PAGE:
Football fans love the NFL Draft. Fans know it, the league knows it, ESPN knows it, and advertisers know it. What started as a way for ESPN to fill offseason airtime has turned into a major national sports event worthy of only the loudest and most opinionated hype - wait, that’s true of everything on ESPN. But still, it’s a fun way for fans to spend a weekend otherwise bereft of sports events (because who watches the NBA or NHL playoffs anyway, right?).
(The hilarious new primetime series, coming this fall!)
But like a five-egg omelet, 64-ounce Big Gulp, Hummer H2, or like any of the millions of other examples of American greed and avarice, the NFL has decided that two whole days of draft just isn’t enough for football fans. Starting in 2010, the first round is moving to Thursday. If NBC thought ratings for ‘Parks and Recreation’ were bad before, just wait until Amy Poehler and crew go head to head with Chris Berman and Roger Goodell. Let the ratings battle begin!
It’s no secret that the NFL has been working to get part of the draft in primetime for a while, but this is the first time they’ve confirmed that it’s happening, starting next year. It’s a pretty cynical move on the NFL’s part to tap into primetime ratings and ad dollars, but of course the Commish tried to spin it to the NEW YORK TIMES as a fan-friendly move:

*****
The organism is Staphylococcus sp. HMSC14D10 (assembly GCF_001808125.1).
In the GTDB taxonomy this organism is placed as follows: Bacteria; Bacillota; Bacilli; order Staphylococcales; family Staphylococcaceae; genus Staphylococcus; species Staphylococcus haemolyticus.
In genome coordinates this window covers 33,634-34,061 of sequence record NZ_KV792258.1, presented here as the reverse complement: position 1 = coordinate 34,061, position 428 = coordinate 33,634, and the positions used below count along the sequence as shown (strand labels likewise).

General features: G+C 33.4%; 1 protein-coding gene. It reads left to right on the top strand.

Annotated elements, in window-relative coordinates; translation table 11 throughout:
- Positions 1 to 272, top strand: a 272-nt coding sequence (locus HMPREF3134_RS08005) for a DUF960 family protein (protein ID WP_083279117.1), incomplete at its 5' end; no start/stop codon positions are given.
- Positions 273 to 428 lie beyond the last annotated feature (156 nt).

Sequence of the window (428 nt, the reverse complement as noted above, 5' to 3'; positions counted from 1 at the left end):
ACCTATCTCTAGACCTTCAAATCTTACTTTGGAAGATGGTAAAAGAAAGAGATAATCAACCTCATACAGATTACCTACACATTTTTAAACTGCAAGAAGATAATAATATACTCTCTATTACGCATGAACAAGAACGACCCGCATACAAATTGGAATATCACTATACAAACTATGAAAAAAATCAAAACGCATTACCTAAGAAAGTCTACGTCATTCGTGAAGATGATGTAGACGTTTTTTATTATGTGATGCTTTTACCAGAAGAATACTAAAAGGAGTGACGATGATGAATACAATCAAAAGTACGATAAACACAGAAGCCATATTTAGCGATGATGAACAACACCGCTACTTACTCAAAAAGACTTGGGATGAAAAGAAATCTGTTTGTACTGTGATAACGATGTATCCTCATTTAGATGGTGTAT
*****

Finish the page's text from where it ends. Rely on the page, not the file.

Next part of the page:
Now, the N.F.L. is making a move to raise the profile of the draft even higher, scheduling the first round of the 2010 draft for prime time on a Thursday night and spreading the event over three days instead of a weekend.
“We continue to look for ways to make the draft more accessible to more fans,” N.F.L. Commissioner Roger Goodell said in a statement. “Moving the first round to prime time on Thursday night will make the first round of the draft available to fans on what is typically the most-watched night of television.”
As a general rule, any time a sports figure starts telling people that a change was made “for the fans,” it’s safe to assume they mean the complete opposite. How exactly does moving the first parts of the draft from a daylong event on a Saturday to a weekday night make it “more accessible” to fans? This is a logic that could only have come from the bizarro world of sports business.
Heck, if the NFL thought it would make more money, they’d just move the draft to a year-round event; one pick every weekday. Think of the ad dollars! Think of the hype! Think of the money ESPN would save by not cryogenically freezing Mel Kiper, Jr. for 8 months a year!